Chinese stocks traded in the U.S. rose, led by Yanzhou Coal Mining Co. and Mindray Medical International Ltd., on speculation looser lending conditions may boost company earnings.
The Bloomberg China-US 55 Index advanced 1.2 percent to 99.75 as trading closed in New York, taking its increase this year to 4.1 percent. Yanzhou, China’s fourth-largest coal producer, gained 4 percent to $21.82 as investors bet lending growth will boost energy consumption. Mindray added 6.1 percent, the most since May, after the maker of medical devices predicted net revenue rose 25 percent in 2011 from a year ago.
China’s central bank said yesterday that new loans totaled 640.5 billion yuan ($101 billion) in December, the most since April, and M2, a measure of money supply, rose more than economists forecast. People’s Bank of China Governor Zhou Xiaochuan said Jan. 8 that the nation must be ready to combat possible shocks from Europe’s debt crisis and an uncertain U.S. economic outlook, echoing comments by Premier Wen Jiabao.
“We have more evidence now that the turning point of monetary policy easing has started and that’s very positive for stocks,” said Wu Kan, a fund manager at Dazhong Insurance Co., which oversees $285 million. “Low-valuation cyclical stocks will benefit most from it.”
The Shanghai Composite Index gained 2.9 percent to 2,225.89 at the close, its biggest advance since Oct. 12. The Hang Seng China Enterprises Index, which tracks Chinese companies trading in Hong Kong, gained 2.4 percent.
The Standard & Poor’s 500 Index of U.S. stocks added 0.2 percent to 1,280.70, while The iShares FTSE China 25 Index Fund, the biggest Chinese exchange-traded fund in the U.S., rose 2.1 percent to $35.92.
The central bank said M2 rose 13.6 percent in December, the most since July. The median forecast of 18 economists surveyed by Bloomberg was for an increase of 12.9 percent.
China must be ready to pick appropriate policy instruments to combat external shocks, PBOC’s Zhou said in an interview with Xinhua on Jan. 8.
The Chinese economy “is yet to hit the rocks, not this year,” Yu Yongding, a former central bank adviser, said at a conference in New York yesterday. “China’s economy will be OK this year. I’m cautiously optimistic.”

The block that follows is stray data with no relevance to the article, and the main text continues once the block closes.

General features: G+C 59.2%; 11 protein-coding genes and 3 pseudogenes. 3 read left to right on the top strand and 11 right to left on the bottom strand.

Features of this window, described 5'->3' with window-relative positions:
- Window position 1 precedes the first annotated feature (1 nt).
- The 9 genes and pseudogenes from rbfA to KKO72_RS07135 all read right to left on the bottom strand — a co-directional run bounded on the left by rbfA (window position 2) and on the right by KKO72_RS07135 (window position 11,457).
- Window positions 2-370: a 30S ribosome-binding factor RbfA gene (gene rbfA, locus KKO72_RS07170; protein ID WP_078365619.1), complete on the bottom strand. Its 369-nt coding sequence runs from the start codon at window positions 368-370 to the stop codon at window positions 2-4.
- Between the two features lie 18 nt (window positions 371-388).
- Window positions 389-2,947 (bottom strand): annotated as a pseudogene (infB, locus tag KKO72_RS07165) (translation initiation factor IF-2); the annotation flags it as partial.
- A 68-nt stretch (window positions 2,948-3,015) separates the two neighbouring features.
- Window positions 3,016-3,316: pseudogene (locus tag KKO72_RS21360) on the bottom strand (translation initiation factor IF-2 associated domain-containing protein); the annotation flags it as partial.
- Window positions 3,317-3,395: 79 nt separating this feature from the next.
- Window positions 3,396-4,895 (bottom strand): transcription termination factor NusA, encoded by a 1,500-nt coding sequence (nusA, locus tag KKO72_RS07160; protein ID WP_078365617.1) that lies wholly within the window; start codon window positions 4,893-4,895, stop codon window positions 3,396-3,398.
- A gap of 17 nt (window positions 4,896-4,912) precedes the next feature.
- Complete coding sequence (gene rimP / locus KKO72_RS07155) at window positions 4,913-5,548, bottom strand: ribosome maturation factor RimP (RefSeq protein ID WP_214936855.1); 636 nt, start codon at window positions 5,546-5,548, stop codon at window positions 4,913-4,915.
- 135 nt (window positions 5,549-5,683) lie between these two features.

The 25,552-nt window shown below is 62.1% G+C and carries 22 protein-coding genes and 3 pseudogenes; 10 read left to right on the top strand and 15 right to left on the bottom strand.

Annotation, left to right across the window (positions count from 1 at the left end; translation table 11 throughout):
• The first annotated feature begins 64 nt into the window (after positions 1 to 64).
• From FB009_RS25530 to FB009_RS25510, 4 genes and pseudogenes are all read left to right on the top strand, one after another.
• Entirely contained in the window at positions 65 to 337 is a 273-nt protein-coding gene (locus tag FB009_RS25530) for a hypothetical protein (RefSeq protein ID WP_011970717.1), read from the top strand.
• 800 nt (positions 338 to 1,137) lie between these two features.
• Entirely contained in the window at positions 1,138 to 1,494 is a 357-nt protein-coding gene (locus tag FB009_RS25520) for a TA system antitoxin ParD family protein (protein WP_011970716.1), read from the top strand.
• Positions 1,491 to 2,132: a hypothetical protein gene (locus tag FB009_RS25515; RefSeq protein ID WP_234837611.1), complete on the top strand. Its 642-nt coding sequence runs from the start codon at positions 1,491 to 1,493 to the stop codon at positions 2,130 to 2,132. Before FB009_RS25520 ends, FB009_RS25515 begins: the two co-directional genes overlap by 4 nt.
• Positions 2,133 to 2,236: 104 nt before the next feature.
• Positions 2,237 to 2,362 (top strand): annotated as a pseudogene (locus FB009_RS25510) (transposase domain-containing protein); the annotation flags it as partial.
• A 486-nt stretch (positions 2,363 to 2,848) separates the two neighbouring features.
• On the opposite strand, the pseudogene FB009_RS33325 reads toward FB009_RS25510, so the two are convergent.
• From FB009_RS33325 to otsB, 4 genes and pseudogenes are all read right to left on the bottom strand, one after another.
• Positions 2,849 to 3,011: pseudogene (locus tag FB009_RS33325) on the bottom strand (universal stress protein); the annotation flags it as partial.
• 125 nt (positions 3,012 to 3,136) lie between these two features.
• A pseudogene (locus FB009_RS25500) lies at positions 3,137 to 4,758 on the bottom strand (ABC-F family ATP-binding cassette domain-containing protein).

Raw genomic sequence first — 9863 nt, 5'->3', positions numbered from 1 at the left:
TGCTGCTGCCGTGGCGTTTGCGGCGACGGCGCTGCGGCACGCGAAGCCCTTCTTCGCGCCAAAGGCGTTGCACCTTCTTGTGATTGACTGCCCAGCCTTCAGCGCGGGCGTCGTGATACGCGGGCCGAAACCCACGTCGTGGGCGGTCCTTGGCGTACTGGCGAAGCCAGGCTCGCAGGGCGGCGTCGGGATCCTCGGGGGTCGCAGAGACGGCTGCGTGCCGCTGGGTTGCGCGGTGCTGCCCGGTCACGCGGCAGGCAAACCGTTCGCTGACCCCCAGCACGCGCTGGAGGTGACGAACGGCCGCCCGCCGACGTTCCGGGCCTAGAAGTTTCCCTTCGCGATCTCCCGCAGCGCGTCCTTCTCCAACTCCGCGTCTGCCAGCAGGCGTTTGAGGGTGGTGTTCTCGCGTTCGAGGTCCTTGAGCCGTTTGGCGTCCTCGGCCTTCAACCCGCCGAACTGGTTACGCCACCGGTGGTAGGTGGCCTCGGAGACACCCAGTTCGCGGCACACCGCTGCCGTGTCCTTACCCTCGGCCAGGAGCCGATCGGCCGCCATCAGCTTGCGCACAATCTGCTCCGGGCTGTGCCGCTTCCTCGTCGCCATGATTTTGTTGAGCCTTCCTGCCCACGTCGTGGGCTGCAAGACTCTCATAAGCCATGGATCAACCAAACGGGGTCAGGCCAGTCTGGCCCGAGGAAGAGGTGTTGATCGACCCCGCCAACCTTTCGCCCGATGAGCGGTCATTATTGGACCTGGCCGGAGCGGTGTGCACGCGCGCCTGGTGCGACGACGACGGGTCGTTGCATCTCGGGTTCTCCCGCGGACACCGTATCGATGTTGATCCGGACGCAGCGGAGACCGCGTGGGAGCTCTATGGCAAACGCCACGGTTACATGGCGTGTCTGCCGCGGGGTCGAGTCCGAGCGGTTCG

SouFun Holdings Ltd., owner of the nation’s biggest real estate website, jumped 12 percent to $16.83, the highest since September and the biggest gain among companies in the benchmark Bloomberg index.
Perfect World Sinks
Perfect World Co., a Beijing-based online game developer, tumbled 27 percent, the most since its initial public offering in July 2007, to $8.81. The company sank after claims that the company is being investigated by U.S. and Chinese regulators “were made by a self-proclaimed insider on several Chinese websites, which were later picked up by several Chinese news outlets,” Andy Yeung, an analyst at Oppenheimer & Co. in New York, said in a note yesterday.
The company is working on an official statement with its legal counsel, Linda Bergkamp, who is responsible for investor relations at Perfect World, said in an e-mail response to Bloomberg News.
China Telecom Corp., the nation’s third-largest wireless carrier, fell 2.5 percent to $55 on concern the company may need to pay more subsidies to win users after China Unicom (Hong Kong) Ltd. introduces the Apple Inc. iPhone 4S on Jan. 13. China Unicom on Jan. 6 said it would give users a free iPhone 4S if they sign a multiyear service agreement. China Unicom rose 1.3 percent to $21.58.
China Telecom traded in the U.S. at a 1.5 percent premium over its shares in Hong Kong, widening from 0.1 percent on Jan. 6.
Focus Media Holding Ltd., a digital advertising company based in Shanghai, gained 0.4 percent to $18.71. The company said yesterday in a statement its acquisition of a regional distributor was to secure advantageous tax treatment and short-selling firm Muddy Waters LLC’s questioning of the deal contains “false statements, unsupported innuendo and conjecture.”
Focus Media has denied previous accusations from Muddy Waters that it overstated its ad display network and overpaid for acquisitions.
China, the world’s second-largest economy, expanded 9.1 percent in the third quarter from a year earlier, down from 9.5 percent growth in the second quarter and the slowest pace in two years. The government may report Jan. 17 the fourth-quarter growth may have slowed to 8.7 percent, according to the median estimate of 23 economists surveyed by Bloomberg.